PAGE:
Chronic inflammation observed in obesity has been implicated in the development of medically important complications, particularly atherosclerosis, cancer, insulin resistance and non-alcoholic fatty liver disease. Macrophages, key mediators of inflammation, have been shown to contribute significantly to the development of these disorders. Despite considerable attention, however, there is little information thus far on the mechanism through which macrophages are differentially regulated by various inflammation- related adipokines (e.g., adiponectin and resistin) secreted by adipocytes. Is there a common molecular mediator in macrophages for various adipokines? Do various adipokines signal through distinctive pathways in macrophages? Remarkably, our recent data support the notion that macrophage TORC2 (for Transducers Of Regulated CREB activity 2) controls macrophage activation via a unique mechanism, involving nuclear-cytosolic shuttling of TORC2, upon stimulation by specific adipokines. Our two hypotheses are: (i) the adipokine signaling pathways mediated by adiponectin and resistin converge on macrophage TORC2;(ii) nuclear-cytosolic shuttling of TORC2 determines whether macrophages are activated, an event which controls inflammation and influences the pathophysiology of insulin resistance. These hypotheses place TORC2 as the key player that links systemic inflammatory effects of obesity to insulin resistance. Using the state-of-art biochemical and immunological approaches together with metabolic phenotyping, we will test these hypotheses with the following three Specific Aims: (1) to delineate the signaling pathway by which adipokines regulate TORC2 activity in macrophages, focusing on identification of the responsive kinase and phosphatase;(2) to validate the physiological importance of TORC2 in inflammation and insulin resistance in a macrophage-specific transgenic mouse model expressing a constitutively active TORC2 mutant;(3) to further elucidate the role of TORC2 in inflammation and insulin resistance in a loss-of-function TORC2 mouse model generated using bone marrow transplantation. Confirmation of the hypotheses will identify key molecules required for adipokine signaling of the macrophages and intracellular events leading to macrophage activation. Relevance to human health: Delineating the signaling pathway(s) will establish a pivotal mechanism for obesity- induced insulin resistance and related chronic diseases. It will provide one or more candidate targets for drug intervention in conditions exacerbated by chronic inflammation, and possibly establish TORC2 or its interacting partners as early markers of the onset of chronic inflammation.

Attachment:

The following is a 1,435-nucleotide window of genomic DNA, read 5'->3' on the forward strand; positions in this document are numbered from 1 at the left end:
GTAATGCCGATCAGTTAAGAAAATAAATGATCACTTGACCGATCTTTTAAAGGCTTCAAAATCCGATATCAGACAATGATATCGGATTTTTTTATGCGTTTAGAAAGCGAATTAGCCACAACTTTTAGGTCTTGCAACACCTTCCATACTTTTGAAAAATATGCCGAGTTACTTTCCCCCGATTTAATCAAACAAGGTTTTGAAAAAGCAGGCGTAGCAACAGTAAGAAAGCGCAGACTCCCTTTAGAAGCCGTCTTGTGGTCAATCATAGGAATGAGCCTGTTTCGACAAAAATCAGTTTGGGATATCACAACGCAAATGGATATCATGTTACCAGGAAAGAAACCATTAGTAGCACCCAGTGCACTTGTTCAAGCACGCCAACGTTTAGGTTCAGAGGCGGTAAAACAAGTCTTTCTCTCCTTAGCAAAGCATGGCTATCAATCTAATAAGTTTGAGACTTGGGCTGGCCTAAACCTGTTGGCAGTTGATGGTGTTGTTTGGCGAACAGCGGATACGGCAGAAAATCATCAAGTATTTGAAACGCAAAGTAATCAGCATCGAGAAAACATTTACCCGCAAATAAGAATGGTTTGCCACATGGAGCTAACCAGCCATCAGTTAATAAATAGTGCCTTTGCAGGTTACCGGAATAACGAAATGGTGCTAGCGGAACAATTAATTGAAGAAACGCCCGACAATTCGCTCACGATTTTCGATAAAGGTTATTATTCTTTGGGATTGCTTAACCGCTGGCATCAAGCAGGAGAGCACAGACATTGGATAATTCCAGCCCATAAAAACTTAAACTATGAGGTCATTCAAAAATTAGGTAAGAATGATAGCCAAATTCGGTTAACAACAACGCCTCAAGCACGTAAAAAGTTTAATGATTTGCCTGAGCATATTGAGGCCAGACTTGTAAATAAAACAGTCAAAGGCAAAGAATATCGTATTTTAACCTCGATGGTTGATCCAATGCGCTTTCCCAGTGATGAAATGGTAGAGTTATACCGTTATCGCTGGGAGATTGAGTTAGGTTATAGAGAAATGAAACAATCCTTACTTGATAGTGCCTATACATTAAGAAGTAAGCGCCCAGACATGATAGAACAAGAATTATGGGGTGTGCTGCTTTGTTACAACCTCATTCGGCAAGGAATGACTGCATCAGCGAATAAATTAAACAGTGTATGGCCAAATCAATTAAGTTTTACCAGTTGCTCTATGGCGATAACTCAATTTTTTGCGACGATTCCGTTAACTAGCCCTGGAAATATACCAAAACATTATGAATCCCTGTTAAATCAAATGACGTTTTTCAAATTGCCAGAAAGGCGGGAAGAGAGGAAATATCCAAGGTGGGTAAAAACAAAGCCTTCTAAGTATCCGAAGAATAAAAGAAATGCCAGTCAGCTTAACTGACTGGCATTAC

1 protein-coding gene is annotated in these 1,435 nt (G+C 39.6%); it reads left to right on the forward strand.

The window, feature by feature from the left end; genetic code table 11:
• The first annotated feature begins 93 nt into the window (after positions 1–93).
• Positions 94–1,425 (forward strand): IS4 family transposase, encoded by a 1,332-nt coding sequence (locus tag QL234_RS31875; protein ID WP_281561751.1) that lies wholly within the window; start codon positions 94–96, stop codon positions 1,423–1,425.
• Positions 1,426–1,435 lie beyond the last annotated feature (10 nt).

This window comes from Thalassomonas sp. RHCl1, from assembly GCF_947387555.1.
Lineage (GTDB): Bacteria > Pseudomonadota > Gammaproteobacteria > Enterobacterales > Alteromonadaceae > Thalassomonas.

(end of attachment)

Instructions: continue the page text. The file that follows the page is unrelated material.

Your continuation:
Public Health Relevance

This proposal investigates the molecular basis of adipokine signaling in macrophages in the context of obesity and its-related inflammatory disorders including atherosclerosis, cancer and diabetes. Delineating the signaling pathway(s) will establish a pivotal mechanism for obesity-induced insulin resistance and related chronic diseases. It will provide one or more candidate targets for drug intervention in conditions exacerbated by chronic inflammation, and possibly establish TORC2 or its interacting partners as early markers of the onset of chronic inflammation.

Agency
National Institute of Health (NIH)
Institute
National Institute of Diabetes and Digestive and Kidney Diseases (NIDDK)
Type
Research Project (R01)
Project #
5R01DK082582-05
Application #
8385576
Study Section
Integrative Physiology of Obesity and Diabetes Study Section (IPOD)
Program Officer
Abraham, Kristin M
Project Start
2009-01-10
Project End
2014-11-30
Budget Start
2012-12-01
Budget End
2014-11-30
Support Year
5
Fiscal Year
2013
Total Cost
$237,724
Indirect Cost
$83,358
Name
Cornell University
Department
Nutrition
Type
Schools of Earth Sciences/Natur
DUNS #
872612445
City
Ithaca
State
NY
Country
United States
Zip Code
14850
Sha, Haibo; Sun, Shengyi; Francisco, Adam B et al. (2014) The ER-associated degradation adaptor protein Sel1L regulates LPL secretion and lipid metabolism. Cell Metab 20:458-70
Xia, Sheng; Li, Xiaoping; Cheng, Lu et al. (2014) Chronic intake of high fish oil diet induces myeloid-derived suppressor cells to promote tumor growth. Cancer Immunol Immunother 63:663-73
Ji, Yewei; Sun, Shengyi; Goodrich, Julia K et al. (2014) Diet-induced alterations in gut microflora contribute to lethal pulmonary damage in TLR2/TLR4-deficient mice. Cell Rep 8:137-49
Sun, Shengyi; Shi, Guojun; Han, Xuemei et al. (2014) Sel1L is indispensable for mammalian endoplasmic reticulum-associated degradation, endoplasmic reticulum homeostasis, and survival. Proc Natl Acad Sci U S A 111:E582-91
Qi, Ling (2014) Tipping the balance in metabolic regulation: regulating regulatory T cells by costimulation. Diabetes 63:1179-81
Yang, Liu; Sha, Haibo; Davisson, Robin L et al. (2013) Phenformin activates the unfolded protein response in an AMP-activated protein kinase (AMPK)-dependent manner. J Biol Chem 288:13631-8
Sun, Shengyi; Xia, Sheng; Ji, Yewei et al. (2012) The ATP-P2X7 signaling axis is dispensable for obesity-associated inflammasome activation in adipose tissue. Diabetes 61:1471-8
Ji, Yewei; Sun, Shengyi; Xu, Aimin et al. (2012) Activation of natural killer T cells promotes M2 Macrophage polarization in adipose tissue and improves systemic glucose tolerance via interleukin-4 (IL-4)/STAT6 protein signaling axis in obesity. J Biol Chem 287:13561-71
Francisco, Adam B; Singh, Rajni; Sha, Haibo et al. (2011) Haploid insufficiency of suppressor enhancer Lin12 1-like (SEL1L) protein predisposes mice to high fat diet-induced hyperglycemia. J Biol Chem 286:22275-82
Sha, Haibo; He, Yin; Yang, Liu et al. (2011) Stressed out about obesity: IRE1?-XBP1 in metabolic disorders. Trends Endocrinol Metab 22:374-81

Showing the most recent 10 out of 23 publications